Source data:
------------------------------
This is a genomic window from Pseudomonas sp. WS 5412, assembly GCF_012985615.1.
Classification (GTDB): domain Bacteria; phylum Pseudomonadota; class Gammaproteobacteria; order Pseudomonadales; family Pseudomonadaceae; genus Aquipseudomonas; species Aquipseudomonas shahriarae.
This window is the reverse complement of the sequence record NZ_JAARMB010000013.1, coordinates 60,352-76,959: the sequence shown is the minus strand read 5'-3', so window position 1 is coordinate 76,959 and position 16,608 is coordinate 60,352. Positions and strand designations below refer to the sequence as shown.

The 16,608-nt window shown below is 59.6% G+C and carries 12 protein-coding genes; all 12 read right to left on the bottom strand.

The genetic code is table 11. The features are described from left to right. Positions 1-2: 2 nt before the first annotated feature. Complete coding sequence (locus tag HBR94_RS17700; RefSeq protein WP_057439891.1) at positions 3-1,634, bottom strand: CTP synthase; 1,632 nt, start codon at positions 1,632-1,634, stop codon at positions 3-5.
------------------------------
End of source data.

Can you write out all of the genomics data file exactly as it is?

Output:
This is a genomic window from Pseudomonas sp. WS 5412, assembly GCF_012985615.1.
Classification (GTDB): domain Bacteria; phylum Pseudomonadota; class Gammaproteobacteria; order Pseudomonadales; family Pseudomonadaceae; genus Aquipseudomonas; species Aquipseudomonas shahriarae.
This window is the reverse complement of the sequence record NZ_JAARMB010000013.1, coordinates 60,352-76,959: the sequence shown is the minus strand read 5'-3', so window position 1 is coordinate 76,959 and position 16,608 is coordinate 60,352. Positions and strand designations below refer to the sequence as shown.

The 16,608-nt window shown below is 59.6% G+C and carries 12 protein-coding genes; all 12 read right to left on the bottom strand.

The genetic code is table 11. The features are described from left to right. Positions 1-2: 2 nt before the first annotated feature. Complete coding sequence (locus tag HBR94_RS17700; RefSeq protein WP_057439891.1) at positions 3-1,634, bottom strand: CTP synthase; 1,632 nt, start codon at positions 1,632-1,634, stop codon at positions 3-5.